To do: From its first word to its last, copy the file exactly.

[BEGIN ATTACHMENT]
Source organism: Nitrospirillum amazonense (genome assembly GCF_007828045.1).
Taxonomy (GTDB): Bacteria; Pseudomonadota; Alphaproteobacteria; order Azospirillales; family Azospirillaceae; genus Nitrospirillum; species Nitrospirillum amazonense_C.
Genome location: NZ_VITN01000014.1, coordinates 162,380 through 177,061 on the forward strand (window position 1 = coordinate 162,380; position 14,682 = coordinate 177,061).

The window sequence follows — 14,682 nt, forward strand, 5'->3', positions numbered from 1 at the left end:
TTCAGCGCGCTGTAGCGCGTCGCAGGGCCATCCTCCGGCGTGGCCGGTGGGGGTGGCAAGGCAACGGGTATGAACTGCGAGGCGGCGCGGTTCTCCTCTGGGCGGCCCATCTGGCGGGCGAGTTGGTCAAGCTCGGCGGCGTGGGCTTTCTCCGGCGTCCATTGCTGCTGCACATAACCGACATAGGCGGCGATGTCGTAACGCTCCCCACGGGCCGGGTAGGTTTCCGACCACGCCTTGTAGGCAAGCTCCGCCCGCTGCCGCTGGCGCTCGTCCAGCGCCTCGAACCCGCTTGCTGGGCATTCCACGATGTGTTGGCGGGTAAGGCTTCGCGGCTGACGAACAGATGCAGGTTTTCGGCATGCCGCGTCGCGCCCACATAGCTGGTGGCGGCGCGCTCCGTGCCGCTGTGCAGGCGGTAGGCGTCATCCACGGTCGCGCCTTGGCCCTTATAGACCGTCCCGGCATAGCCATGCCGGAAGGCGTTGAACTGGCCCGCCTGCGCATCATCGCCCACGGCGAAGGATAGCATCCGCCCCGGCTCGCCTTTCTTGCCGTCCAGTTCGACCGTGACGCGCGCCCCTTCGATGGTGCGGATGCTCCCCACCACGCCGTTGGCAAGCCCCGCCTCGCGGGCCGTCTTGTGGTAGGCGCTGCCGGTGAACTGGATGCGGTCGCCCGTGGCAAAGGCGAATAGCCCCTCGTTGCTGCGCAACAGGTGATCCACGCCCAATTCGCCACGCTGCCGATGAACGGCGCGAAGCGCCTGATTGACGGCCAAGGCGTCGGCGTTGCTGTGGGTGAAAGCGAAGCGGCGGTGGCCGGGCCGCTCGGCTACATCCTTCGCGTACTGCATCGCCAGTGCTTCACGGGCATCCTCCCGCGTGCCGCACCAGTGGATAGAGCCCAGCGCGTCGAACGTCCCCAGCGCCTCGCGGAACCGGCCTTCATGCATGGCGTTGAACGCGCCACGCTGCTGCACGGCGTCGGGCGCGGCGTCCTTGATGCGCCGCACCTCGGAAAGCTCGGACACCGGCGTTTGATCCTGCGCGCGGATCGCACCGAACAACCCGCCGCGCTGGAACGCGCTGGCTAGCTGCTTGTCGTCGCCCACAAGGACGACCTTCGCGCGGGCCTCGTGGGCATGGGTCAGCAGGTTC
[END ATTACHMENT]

Source organism: Nitrospirillum amazonense (genome assembly GCF_007828045.1).
Taxonomy (GTDB): Bacteria; Pseudomonadota; Alphaproteobacteria; order Azospirillales; family Azospirillaceae; genus Nitrospirillum; species Nitrospirillum amazonense_C.
Genome location: NZ_VITN01000014.1, coordinates 162,380 through 177,061 on the forward strand (window position 1 = coordinate 162,380; position 14,682 = coordinate 177,061).

The window sequence follows — 14,682 nt, forward strand, 5'->3', positions numbered from 1 at the left end:
TTCAGCGCGCTGTAGCGCGTCGCAGGGCCATCCTCCGGCGTGGCCGGTGGGGGTGGCAAGGCAACGGGTATGAACTGCGAGGCGGCGCGGTTCTCCTCTGGGCGGCCCATCTGGCGGGCGAGTTGGTCAAGCTCGGCGGCGTGGGCTTTCTCCGGCGTCCATTGCTGCTGCACATAACCGACATAGGCGGCGATGTCGTAACGCTCCCCACGGGCCGGGTAGGTTTCCGACCACGCCTTGTAGGCAAGCTCCGCCCGCTGCCGCTGGCGCTCGTCCAGCGCCTCGAACCCGCTTGCTGGGCATTCCACGATGTGTTGGCGGGTAAGGCTTCGCGGCTGACGAACAGATGCAGGTTTTCGGCATGCCGCGTCGCGCCCACATAGCTGGTGGCGGCGCGCTCCGTGCCGCTGTGCAGGCGGTAGGCGTCATCCACGGTCGCGCCTTGGCCCTTATAGACCGTCCCGGCATAGCCATGCCGGAAGGCGTTGAACTGGCCCGCCTGCGCATCATCGCCCACGGCGAAGGATAGCATCCGCCCCGGCTCGCCTTTCTTGCCGTCCAGTTCGACCGTGACGCGCGCCCCTTCGATGGTGCGGATGCTCCCCACCACGCCGTTGGCAAGCCCCGCCTCGCGGGCCGTCTTGTGGTAGGCGCTGCCGGTGAACTGGATGCGGTCGCCCGTGGCAAAGGCGAATAGCCCCTCGTTGCTGCGCAACAGGTGATCCACGCCCAATTCGCCACGCTGCCGATGAACGGCGCGAAGCGCCTGATTGACGGCCAAGGCGTCGGCGTTGCTGTGGGTGAAAGCGAAGCGGCGGTGGCCGGGCCGCTCGGCTACATCCTTCGCGTACTGCATCGCCAGTGCTTCACGGGCATCCTCCCGCGTGCCGCACCAGTGGATAGAGCCCAGCGCGTCGAACGTCCCCAGCGCCTCGCGGAACCGGCCTTCATGCATGGCGTTGAACGCGCCACGCTGCTGCACGGCGTCGGGCGCGGCGTCCTTGATGCGCCGCACCTCGGAAAGCTCGGACACCGGCGTTTGATCCTGCGCGCGGATCGCACCGAACAACCCGCCGCGCTGGAACGCGCTGGCTAGCTGCTTGTCGTCGCCCACAAGGACGACCTTCGCGCGGGCCTCGTGGGCATGGGTCAGCAGGTTC